3 Best Practices that Turn an Open Office Environment from Regretful to Rewarding

A few years ago, many businesses — including giant brands like Google — led the charge towards what is now known as “open office” spaces. Essentially, these are workspaces that have no (or few) barriers between workers. The idea was to promote interaction and communication; especially among colleagues on different teams who might otherwise go days, weeks, months, or even years without engaging each other outside of the lunchroom or corporate party.

Well, fast forward a few years, and many of the organizations that have implemented an open office are wondering what went wrong. Instead of promoting collaboration, their environment is disorganized, confused, and in some extreme cases, chaotic. Was the open office concept a bad idea?

The answer to that was — and remains — a categorical no. Open offices can and do deliver major workplace improvements. The issue, however, is that many organizations failed to anchor their office design around a core of best practices. In other words: the open office concept is fine, but their strategy often needs some improvement.

According to the interior solutions firm Key Interiors, which has been in the office design industry for more than 30 years, here are 3 ways to turn an open office environment from regretful to rewarding:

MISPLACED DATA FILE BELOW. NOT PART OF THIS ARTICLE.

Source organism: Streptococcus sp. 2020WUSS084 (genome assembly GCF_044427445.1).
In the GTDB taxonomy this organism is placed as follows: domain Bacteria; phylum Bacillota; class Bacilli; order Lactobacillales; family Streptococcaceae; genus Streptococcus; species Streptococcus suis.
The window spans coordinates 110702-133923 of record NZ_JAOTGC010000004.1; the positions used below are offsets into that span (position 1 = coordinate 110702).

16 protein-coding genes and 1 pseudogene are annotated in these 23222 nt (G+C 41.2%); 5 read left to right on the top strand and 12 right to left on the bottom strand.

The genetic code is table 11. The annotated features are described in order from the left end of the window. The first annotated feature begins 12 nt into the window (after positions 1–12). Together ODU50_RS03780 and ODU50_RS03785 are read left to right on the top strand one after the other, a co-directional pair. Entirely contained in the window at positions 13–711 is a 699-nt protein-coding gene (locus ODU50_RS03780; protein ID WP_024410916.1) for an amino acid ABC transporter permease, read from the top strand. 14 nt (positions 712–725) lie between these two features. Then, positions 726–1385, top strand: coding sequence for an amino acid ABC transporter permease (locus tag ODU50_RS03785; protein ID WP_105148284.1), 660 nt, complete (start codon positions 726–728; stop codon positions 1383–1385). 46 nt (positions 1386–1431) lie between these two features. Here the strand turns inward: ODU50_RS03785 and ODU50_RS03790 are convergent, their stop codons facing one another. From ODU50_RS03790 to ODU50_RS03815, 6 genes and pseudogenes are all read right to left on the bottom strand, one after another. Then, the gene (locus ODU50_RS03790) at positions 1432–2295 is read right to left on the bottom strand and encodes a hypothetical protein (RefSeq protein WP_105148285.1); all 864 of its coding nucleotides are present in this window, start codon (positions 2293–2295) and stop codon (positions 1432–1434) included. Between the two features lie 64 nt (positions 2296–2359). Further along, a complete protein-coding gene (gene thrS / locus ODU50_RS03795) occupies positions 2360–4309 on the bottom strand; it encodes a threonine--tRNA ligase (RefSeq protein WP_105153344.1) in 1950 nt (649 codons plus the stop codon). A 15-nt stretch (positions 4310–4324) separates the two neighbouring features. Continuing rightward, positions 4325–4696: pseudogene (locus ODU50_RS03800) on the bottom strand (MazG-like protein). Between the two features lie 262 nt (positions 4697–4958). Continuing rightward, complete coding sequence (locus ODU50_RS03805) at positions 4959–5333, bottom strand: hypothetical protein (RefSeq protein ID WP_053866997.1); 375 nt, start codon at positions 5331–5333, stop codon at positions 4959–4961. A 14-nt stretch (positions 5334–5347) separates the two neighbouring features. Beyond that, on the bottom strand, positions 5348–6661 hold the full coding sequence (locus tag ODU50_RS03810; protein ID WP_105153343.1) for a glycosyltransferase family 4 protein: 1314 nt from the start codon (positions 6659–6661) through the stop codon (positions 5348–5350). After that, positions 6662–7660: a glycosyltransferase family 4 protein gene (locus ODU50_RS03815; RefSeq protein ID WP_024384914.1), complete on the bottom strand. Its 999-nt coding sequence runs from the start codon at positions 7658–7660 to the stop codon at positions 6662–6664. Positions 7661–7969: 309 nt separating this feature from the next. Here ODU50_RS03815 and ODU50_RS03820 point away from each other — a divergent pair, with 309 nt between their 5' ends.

1. Pay Attention to Privacy

An open office approach doesn’t (and can’t) mean that private spaces no longer exist — because quite often, work is of a confidential nature, or employees simply need a quiet, relatively secluded space to go heads-down and concentrate. Creating private work areas with glass enclosures or cubicle partitions are both cost effective ways to make this happen.

  1. Use Lightweight, Modular Furniture

One of the core benefits of an open office approach, is that teams can reconfigure the furniture (e.g. tables, desks, workstations, etc.) to meet their various needs, such as holding team meetings, delivering training, and so on. However, organizations that deploy heavy, bulky furniture make this reconfiguration difficult — or in some cases, impossible.

  1. Establish and enforce clear policies.

Despite their good intentions, some employees just don’t know how to function efficiently and effectively in an open office environment. And frankly, there are some employees who simply exploit the setup to spend as much time as possible chatting away, and as little time as possible actually working (but it could certainly be worse, as illustrated by this harrowing list of worst employees of the year). To make an open office work, organizational leaders must establish and enforce clear policies around issues like noise, where employees can eat (and where they can’t), warnings about chronic “pen clicking” and other habits that can drive colleagues up the wall, and so on.

The Bottom Line

Open office environment can and do work, and the proof is easy to find: organizations that get their strategy, approach and policies right improve collaboration, engagement, quality, performance and results. The above best practices can help your organization turn an open office environment from regrettable to rewarding.